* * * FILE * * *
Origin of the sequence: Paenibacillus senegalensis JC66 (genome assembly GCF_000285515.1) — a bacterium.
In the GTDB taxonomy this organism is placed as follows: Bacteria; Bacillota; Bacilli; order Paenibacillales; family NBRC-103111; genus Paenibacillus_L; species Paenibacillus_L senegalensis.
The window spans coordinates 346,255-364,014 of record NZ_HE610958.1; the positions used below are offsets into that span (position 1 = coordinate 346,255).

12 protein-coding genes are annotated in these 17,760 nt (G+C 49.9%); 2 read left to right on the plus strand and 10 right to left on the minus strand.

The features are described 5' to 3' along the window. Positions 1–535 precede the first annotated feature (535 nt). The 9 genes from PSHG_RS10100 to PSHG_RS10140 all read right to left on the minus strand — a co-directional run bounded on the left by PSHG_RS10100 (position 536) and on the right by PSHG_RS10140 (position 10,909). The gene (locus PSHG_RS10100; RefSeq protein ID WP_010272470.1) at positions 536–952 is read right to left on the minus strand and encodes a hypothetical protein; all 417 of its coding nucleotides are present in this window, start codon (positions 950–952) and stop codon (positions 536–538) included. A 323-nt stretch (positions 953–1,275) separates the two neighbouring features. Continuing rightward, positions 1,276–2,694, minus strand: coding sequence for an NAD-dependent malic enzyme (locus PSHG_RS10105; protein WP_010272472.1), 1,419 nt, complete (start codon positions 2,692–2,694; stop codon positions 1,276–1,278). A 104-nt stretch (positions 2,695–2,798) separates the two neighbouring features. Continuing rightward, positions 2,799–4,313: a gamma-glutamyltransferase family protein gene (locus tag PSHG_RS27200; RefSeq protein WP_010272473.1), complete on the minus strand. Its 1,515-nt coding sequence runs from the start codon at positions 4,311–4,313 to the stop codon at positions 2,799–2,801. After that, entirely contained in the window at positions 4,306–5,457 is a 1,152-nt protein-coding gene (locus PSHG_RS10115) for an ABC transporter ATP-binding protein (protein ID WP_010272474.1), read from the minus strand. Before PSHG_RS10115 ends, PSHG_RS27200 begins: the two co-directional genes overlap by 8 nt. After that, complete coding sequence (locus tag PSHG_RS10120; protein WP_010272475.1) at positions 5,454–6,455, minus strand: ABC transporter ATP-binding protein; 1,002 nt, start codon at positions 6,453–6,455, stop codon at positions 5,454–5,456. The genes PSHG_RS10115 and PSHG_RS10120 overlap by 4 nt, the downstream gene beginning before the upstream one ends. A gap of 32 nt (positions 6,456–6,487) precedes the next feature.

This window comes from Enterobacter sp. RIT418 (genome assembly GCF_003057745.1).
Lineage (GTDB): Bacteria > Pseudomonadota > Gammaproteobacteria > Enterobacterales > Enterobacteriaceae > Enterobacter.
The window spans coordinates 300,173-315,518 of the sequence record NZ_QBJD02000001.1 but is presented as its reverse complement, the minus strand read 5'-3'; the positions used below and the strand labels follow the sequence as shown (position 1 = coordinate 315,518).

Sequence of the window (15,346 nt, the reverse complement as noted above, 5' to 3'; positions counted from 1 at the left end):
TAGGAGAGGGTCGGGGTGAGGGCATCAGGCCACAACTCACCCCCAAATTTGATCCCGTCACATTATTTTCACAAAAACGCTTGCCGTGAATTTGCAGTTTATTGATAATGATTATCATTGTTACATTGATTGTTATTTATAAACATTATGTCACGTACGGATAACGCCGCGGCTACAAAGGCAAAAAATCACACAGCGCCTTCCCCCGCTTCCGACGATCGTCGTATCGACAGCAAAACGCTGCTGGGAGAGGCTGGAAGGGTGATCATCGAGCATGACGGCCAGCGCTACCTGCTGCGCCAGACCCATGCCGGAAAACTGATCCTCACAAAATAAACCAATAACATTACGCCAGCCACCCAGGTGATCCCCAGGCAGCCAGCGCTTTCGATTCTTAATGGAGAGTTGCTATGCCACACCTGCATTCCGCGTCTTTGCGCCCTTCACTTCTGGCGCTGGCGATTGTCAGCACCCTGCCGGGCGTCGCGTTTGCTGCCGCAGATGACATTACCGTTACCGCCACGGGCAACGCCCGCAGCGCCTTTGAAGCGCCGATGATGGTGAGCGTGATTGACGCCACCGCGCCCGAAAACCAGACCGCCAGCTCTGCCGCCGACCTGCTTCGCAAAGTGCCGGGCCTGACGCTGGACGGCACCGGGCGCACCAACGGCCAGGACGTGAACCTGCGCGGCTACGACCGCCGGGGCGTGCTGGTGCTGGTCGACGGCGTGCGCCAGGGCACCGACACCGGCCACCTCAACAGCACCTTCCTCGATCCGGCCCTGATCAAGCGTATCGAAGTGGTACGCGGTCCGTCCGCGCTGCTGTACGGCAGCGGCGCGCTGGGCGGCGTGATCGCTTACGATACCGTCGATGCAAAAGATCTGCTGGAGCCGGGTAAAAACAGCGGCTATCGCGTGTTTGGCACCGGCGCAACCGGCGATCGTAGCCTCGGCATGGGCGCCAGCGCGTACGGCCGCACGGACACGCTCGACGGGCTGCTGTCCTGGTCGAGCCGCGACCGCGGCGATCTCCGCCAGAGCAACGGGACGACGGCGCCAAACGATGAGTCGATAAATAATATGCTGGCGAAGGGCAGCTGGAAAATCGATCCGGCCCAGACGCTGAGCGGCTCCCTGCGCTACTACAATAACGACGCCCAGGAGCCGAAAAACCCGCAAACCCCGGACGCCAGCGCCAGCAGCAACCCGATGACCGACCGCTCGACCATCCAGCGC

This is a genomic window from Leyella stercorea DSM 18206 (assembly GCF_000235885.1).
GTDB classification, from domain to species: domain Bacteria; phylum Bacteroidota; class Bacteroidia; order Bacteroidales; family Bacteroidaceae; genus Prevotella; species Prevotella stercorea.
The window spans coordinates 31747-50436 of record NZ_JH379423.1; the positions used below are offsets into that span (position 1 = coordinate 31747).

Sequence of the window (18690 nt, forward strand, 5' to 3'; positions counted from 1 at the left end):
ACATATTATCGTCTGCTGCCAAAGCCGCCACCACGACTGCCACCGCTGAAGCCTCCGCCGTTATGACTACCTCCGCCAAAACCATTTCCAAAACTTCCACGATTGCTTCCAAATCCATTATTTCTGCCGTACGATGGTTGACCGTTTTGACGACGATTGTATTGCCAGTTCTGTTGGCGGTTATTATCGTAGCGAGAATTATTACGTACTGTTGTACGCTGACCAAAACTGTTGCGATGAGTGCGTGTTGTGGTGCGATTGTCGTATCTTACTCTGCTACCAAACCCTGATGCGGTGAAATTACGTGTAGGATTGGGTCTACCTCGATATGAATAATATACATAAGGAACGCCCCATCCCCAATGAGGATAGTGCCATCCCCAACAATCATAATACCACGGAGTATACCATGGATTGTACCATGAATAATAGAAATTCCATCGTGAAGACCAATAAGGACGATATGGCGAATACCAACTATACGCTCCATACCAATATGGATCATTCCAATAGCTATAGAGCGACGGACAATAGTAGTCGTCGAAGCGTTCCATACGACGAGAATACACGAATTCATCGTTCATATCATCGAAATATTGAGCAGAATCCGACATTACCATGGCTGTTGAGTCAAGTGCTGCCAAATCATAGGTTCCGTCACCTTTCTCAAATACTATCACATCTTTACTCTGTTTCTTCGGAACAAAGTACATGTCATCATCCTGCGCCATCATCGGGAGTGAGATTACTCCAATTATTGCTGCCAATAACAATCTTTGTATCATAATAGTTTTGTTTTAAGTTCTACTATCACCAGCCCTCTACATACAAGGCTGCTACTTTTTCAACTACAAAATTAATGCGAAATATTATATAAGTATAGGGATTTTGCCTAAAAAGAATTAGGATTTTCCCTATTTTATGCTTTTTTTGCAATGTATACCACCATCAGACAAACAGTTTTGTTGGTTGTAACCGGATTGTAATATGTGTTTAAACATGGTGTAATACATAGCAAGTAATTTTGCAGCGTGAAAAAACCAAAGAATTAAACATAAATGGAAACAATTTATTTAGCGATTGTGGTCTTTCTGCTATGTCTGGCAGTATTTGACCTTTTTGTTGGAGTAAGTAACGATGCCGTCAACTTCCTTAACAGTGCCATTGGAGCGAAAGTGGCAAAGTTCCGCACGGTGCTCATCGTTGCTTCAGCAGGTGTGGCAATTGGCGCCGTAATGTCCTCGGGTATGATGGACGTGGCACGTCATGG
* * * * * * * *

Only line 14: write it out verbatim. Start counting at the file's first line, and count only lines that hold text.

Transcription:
Sequence of the window (18690 nt, forward strand, 5' to 3'; positions counted from 1 at the left end):